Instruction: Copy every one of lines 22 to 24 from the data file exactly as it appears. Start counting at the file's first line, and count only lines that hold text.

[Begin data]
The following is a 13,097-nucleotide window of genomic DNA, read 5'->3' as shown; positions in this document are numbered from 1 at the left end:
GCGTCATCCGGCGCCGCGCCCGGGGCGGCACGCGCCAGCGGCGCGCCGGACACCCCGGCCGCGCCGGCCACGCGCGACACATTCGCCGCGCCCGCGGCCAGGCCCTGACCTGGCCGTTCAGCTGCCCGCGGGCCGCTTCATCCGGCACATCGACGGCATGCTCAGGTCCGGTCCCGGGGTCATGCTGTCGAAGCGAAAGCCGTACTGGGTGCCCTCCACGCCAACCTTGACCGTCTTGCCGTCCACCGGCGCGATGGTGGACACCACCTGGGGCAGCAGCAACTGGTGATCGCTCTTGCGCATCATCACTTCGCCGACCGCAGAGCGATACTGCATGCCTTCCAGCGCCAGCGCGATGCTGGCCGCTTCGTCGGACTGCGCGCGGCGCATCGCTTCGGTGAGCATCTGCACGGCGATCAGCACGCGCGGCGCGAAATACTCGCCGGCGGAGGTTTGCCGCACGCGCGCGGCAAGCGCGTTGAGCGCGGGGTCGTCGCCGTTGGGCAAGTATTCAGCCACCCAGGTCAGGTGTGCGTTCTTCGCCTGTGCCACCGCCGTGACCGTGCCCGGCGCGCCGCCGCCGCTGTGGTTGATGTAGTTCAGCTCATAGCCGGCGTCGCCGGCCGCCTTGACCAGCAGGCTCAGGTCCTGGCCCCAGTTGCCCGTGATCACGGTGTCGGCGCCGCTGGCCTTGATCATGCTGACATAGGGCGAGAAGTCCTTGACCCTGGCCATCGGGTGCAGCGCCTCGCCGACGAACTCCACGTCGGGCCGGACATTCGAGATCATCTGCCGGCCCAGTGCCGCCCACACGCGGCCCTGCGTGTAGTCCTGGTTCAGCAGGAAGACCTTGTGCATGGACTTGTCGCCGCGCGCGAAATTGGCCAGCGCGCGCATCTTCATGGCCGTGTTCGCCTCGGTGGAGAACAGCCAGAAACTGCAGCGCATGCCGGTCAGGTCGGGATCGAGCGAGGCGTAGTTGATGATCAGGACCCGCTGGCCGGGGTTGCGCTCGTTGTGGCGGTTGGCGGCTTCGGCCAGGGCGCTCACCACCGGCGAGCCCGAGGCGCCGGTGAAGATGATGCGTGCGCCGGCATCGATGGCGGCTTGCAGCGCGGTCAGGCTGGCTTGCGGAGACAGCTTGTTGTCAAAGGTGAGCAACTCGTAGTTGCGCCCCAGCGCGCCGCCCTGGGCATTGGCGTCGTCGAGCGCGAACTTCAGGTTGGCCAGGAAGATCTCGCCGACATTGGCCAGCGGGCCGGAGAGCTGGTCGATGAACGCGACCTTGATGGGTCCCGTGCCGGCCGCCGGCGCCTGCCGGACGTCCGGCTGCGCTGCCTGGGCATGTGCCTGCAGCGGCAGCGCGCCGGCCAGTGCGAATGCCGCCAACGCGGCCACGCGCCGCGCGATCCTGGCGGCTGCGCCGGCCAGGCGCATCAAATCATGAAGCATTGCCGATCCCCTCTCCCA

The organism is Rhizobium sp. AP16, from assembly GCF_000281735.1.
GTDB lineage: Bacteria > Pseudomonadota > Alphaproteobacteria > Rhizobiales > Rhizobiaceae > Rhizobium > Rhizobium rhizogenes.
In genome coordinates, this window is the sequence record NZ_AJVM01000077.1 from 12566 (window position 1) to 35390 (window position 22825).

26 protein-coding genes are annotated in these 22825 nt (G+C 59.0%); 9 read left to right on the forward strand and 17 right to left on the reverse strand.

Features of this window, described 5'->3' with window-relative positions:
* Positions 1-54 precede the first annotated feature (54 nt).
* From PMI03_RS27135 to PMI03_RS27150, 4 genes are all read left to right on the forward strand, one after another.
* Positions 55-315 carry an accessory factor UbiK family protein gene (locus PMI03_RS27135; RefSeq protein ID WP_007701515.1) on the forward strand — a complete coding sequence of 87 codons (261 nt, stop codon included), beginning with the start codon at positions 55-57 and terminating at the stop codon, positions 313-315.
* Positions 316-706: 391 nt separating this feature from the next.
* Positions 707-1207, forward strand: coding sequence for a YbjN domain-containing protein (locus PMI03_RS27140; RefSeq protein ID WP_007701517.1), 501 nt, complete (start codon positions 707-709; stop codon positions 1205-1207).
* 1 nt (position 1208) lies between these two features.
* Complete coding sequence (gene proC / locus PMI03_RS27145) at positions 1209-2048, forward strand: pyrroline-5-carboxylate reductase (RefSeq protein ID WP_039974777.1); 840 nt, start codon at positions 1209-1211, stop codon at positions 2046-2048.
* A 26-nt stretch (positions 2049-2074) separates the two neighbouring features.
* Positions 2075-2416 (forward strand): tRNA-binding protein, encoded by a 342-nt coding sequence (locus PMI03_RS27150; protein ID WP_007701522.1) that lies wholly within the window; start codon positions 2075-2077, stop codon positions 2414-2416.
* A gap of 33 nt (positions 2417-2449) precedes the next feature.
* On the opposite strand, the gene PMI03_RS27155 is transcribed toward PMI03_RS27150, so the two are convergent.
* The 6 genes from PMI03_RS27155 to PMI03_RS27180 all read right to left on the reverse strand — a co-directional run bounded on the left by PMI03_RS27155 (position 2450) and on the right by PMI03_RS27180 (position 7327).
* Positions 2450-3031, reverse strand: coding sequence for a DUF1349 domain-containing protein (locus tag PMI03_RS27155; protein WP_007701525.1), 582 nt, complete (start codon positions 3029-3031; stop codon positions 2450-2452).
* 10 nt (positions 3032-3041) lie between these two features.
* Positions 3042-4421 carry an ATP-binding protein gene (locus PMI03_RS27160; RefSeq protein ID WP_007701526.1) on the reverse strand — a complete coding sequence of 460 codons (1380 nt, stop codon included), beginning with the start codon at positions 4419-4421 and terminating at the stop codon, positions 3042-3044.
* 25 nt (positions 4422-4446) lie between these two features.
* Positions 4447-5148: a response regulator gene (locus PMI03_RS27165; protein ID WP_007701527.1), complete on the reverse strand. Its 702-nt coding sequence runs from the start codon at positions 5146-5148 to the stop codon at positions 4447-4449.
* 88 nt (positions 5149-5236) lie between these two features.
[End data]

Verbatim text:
* Positions 3042-4421 carry an ATP-binding protein gene (locus PMI03_RS27160; RefSeq protein ID WP_007701526.1) on the reverse strand — a complete coding sequence of 460 codons (1380 nt, stop codon included), beginning with the start codon at positions 4419-4421 and terminating at the stop codon, positions 3042-3044.
* 25 nt (positions 4422-4446) lie between these two features.
* Positions 4447-5148: a response regulator gene (locus PMI03_RS27165; protein ID WP_007701527.1), complete on the reverse strand. Its 702-nt coding sequence runs from the start codon at positions 5146-5148 to the stop codon at positions 4447-4449.